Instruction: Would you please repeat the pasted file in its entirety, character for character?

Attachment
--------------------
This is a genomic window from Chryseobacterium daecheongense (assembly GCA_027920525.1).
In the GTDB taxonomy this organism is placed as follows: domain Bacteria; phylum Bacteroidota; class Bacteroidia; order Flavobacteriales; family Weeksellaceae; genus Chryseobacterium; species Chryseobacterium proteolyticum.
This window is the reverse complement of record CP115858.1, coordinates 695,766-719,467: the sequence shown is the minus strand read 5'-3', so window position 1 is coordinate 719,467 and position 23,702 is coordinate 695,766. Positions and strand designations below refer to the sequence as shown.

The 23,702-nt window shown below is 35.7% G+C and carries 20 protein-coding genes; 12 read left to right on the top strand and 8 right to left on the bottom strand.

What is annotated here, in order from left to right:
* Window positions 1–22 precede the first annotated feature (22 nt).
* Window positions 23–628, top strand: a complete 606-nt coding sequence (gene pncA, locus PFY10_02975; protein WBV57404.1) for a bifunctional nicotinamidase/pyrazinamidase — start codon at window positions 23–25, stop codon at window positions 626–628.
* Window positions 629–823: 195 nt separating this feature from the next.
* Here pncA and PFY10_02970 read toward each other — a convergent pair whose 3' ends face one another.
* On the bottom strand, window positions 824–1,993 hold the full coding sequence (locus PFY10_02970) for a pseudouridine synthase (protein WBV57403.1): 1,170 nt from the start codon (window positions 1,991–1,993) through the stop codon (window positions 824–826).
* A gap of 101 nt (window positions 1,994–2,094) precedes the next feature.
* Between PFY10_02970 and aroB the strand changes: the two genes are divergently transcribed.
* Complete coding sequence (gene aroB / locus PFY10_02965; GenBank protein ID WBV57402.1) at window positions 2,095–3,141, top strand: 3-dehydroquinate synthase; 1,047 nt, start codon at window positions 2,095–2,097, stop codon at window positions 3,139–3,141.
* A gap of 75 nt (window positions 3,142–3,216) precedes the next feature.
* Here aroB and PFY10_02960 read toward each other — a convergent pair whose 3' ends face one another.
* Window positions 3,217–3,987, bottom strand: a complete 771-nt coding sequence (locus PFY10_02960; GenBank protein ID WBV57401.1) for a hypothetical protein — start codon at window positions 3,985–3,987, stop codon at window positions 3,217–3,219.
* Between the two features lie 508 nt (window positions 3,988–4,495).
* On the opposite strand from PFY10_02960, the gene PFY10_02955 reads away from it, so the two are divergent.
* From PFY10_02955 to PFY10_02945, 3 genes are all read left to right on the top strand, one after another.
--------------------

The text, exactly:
This is a genomic window from Chryseobacterium daecheongense (assembly GCA_027920525.1).
In the GTDB taxonomy this organism is placed as follows: domain Bacteria; phylum Bacteroidota; class Bacteroidia; order Flavobacteriales; family Weeksellaceae; genus Chryseobacterium; species Chryseobacterium proteolyticum.
This window is the reverse complement of record CP115858.1, coordinates 695,766-719,467: the sequence shown is the minus strand read 5'-3', so window position 1 is coordinate 719,467 and position 23,702 is coordinate 695,766. Positions and strand designations below refer to the sequence as shown.

The 23,702-nt window shown below is 35.7% G+C and carries 20 protein-coding genes; 12 read left to right on the top strand and 8 right to left on the bottom strand.

What is annotated here, in order from left to right:
* Window positions 1–22 precede the first annotated feature (22 nt).
* Window positions 23–628, top strand: a complete 606-nt coding sequence (gene pncA, locus PFY10_02975; protein WBV57404.1) for a bifunctional nicotinamidase/pyrazinamidase — start codon at window positions 23–25, stop codon at window positions 626–628.
* Window positions 629–823: 195 nt separating this feature from the next.
* Here pncA and PFY10_02970 read toward each other — a convergent pair whose 3' ends face one another.
* On the bottom strand, window positions 824–1,993 hold the full coding sequence (locus PFY10_02970) for a pseudouridine synthase (protein WBV57403.1): 1,170 nt from the start codon (window positions 1,991–1,993) through the stop codon (window positions 824–826).
* A gap of 101 nt (window positions 1,994–2,094) precedes the next feature.
* Between PFY10_02970 and aroB the strand changes: the two genes are divergently transcribed.
* Complete coding sequence (gene aroB / locus PFY10_02965; GenBank protein ID WBV57402.1) at window positions 2,095–3,141, top strand: 3-dehydroquinate synthase; 1,047 nt, start codon at window positions 2,095–2,097, stop codon at window positions 3,139–3,141.
* A gap of 75 nt (window positions 3,142–3,216) precedes the next feature.
* Here aroB and PFY10_02960 read toward each other — a convergent pair whose 3' ends face one another.
* Window positions 3,217–3,987, bottom strand: a complete 771-nt coding sequence (locus PFY10_02960; GenBank protein ID WBV57401.1) for a hypothetical protein — start codon at window positions 3,985–3,987, stop codon at window positions 3,217–3,219.
* Between the two features lie 508 nt (window positions 3,988–4,495).
* On the opposite strand from PFY10_02960, the gene PFY10_02955 reads away from it, so the two are divergent.
* From PFY10_02955 to PFY10_02945, 3 genes are all read left to right on the top strand, one after another.